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Rungoo v. Leary

Supreme Court of New York, Second Department

October 9, 2013

Tanuja Rungoo, plaintiff,
v.
Douglas F. Leary, appellant, Constance Trottman, et al., respondents Index No. 3973/12

Andrea G. Sawyers, Melville, N.Y. (Scott W. Driver of counsel), for appellant.

Carman, Callahan & Ingham, LLP, Farmingdale, N.Y. (Lauren M. Piacentini of counsel), for respondent Constance Trottman.

PETER B. SKELOS, J.P., RUTH C. BALKIN, LEONARD B. AUSTIN, SANDRA L. SGROI, JJ.

In an action to recover damages for personal injuries and injury to property, the defendant Douglas F. Leary appeals from an order of the Supreme Court, Queens County (Markey, J.), entered November 13, 2012, which denied his motion for summary judgment dismissing the complaint and all cross claims insofar as asserted against him.

ORDERED that the order is reversed, on the law, with one bill of costs payable by the defendant Constance Trottman and the defendant EAN Trust Company to the defendant Douglas F. Leary, and the motion of the defendant Douglas F. Leary for summary judgment dismissing the complaint and all cross claims insofar as asserted against him is granted.

The defendant Douglas F. Leary was stopped in his vehicle at a red light at the intersection of Linden Boulevard and Elmont Road in Elmont, directly behind the plaintiff's vehicle, when a third vehicle, operated by the defendant Constance Trottman and owned by the defendant EAN Trust Company (hereinafter EAN), struck the driver's side of Leary's vehicle, and also struck the plaintiff's vehicle. Trottman told Leary that she was unable to bring her vehicle to a stop because her brakes did not respond on the wet roadway. The plaintiff commenced this action against Leary, Trottman, and EAN. Trottman and EAN asserted cross claims for contribution against Leary. Before depositions were conducted, Leary moved for summary judgment dismissing the complaint and all cross claims insofar as asserted against him. Trottman and EAN separately opposed the motion. The plaintiff did not submit any papers in opposition. The Supreme Court denied Leary's motion.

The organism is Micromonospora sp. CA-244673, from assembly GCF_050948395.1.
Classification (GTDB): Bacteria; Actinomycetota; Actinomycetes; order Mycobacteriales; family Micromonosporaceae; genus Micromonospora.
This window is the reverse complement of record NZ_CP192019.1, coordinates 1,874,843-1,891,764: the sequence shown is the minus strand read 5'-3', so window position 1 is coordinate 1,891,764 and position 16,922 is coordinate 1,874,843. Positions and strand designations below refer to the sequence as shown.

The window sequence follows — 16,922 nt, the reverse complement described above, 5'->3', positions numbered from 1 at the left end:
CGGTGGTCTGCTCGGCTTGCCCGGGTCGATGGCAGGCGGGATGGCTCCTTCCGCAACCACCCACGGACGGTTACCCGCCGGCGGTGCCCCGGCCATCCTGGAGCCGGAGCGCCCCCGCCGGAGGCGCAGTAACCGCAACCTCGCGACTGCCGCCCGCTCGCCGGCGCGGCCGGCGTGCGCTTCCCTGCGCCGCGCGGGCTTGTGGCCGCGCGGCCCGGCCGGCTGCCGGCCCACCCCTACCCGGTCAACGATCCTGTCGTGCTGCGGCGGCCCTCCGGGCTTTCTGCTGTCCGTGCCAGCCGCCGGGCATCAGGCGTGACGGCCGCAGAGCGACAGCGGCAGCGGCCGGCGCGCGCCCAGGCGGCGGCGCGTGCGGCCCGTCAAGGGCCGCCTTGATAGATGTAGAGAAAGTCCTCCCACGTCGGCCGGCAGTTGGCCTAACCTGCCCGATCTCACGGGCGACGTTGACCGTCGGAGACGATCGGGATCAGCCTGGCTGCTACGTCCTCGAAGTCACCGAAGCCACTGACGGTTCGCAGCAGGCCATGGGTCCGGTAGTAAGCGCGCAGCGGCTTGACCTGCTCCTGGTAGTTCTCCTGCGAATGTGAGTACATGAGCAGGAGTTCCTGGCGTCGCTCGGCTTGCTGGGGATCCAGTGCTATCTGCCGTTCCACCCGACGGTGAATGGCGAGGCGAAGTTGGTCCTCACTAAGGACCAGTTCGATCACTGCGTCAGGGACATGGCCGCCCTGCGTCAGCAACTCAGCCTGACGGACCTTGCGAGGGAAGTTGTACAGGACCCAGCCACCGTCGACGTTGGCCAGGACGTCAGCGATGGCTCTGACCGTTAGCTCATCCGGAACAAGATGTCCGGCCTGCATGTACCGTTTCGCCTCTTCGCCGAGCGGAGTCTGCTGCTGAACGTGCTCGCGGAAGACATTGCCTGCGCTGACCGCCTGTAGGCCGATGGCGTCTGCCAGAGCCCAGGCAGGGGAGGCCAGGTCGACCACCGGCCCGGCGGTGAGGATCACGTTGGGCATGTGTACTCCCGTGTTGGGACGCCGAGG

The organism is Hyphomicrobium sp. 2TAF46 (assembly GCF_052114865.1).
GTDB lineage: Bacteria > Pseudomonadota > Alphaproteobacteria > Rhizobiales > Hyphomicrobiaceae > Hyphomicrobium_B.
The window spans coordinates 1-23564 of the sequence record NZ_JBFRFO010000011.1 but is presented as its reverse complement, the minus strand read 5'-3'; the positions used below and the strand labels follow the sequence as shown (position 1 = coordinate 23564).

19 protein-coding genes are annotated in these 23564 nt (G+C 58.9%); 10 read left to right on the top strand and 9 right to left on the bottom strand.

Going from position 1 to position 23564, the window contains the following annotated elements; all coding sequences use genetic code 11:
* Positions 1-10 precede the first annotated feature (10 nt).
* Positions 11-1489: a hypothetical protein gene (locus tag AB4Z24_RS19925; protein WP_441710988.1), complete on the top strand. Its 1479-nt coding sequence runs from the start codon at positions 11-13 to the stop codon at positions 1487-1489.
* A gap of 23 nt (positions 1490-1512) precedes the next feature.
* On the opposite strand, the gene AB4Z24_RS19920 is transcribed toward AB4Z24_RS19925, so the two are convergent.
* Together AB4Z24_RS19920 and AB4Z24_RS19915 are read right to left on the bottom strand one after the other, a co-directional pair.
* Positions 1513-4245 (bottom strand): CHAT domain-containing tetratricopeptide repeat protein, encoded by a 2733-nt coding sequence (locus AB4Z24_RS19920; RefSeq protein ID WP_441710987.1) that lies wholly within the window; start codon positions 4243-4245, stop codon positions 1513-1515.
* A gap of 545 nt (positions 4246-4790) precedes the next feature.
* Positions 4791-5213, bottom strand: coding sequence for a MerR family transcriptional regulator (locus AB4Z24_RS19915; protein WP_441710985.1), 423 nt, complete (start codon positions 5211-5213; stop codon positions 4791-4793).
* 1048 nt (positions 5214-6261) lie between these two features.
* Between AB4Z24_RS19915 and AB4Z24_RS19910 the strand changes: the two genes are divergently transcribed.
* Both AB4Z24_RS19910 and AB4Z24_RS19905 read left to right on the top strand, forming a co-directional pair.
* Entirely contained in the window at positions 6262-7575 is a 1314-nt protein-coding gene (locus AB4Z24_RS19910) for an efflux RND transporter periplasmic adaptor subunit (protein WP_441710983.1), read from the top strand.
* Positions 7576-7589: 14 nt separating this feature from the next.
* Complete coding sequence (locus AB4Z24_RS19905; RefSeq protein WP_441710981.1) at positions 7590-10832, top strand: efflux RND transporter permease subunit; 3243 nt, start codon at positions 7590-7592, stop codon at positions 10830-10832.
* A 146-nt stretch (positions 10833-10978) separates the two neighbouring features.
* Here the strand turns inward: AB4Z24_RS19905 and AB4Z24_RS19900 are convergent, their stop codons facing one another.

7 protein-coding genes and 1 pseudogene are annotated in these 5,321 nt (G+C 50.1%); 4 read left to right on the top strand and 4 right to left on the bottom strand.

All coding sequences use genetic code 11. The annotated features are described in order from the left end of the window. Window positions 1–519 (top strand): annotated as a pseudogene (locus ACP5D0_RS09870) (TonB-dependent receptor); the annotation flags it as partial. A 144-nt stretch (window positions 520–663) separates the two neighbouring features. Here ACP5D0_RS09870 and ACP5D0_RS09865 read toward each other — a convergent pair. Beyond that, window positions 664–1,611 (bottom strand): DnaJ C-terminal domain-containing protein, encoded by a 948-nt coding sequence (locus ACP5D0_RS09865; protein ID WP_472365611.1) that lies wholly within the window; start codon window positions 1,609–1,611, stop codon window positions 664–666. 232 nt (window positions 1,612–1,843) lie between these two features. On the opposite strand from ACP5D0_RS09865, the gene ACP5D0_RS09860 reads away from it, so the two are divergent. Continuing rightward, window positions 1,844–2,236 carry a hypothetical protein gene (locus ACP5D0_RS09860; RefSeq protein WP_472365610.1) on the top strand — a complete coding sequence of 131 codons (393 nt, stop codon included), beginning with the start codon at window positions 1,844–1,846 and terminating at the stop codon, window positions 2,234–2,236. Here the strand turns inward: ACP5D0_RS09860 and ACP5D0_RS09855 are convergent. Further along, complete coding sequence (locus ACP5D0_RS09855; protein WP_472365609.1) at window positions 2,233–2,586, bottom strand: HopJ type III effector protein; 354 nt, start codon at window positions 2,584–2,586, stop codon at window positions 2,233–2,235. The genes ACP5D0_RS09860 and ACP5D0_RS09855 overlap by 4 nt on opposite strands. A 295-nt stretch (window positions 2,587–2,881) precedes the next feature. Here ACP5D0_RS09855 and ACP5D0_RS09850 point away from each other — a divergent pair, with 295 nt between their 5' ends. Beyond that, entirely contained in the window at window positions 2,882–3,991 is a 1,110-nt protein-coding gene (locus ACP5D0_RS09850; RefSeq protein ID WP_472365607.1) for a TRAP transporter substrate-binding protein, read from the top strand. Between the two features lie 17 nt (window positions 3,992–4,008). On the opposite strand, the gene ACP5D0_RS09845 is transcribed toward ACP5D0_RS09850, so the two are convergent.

To establish his prima facie entitlement to judgment as a matter of law on his motion for summary judgment, the burden was on Leary to demonstrate that he was not at fault in the happening of the accident (see Moore v Singh, 108 A.D.3d 602; Nozine v Anurag, 38 A.D.3d 631, 632; Sherin v Roda, 14 A.D.3d 604, 605; see also Cajas—Romero v Ward, 106 A.D.3d 850, 851; Kastritsios v Marcello, 84 A.D.3d 1174, 1174-1175; Hill v Ackall, 71 A.D.3d 829). In support of his motion, Leary submitted an affidavit, in which he stated that his vehicle was stopped for a red light at the intersection of Linden Boulevard and Elmont Road for at least 30 seconds in the right lane of the two lanes for traffic traveling in his direction on Linden Boulevard, when he was struck on the "driver's side toward... the rear" by the vehicle operated by Trottman. He stated that his vehicle neither moved as a result of the impact nor came into contact with the plaintiff's vehicle, which was stopped in front of him. Consequently, Leary established his prima facie entitlement to judgment as a matter of law (see Moore v Singh, 108 A.D.3d at 602; Nozine v Anurag, 38 A.D.3d at 632; Sherin v Roda, 14 A.D.3d at 605). Since the plaintiff did not submit any papers in opposition, the Supreme Court should have granted that branch of Leary's motion which was for summary judgment dismissing the complaint insofar as asserted against him.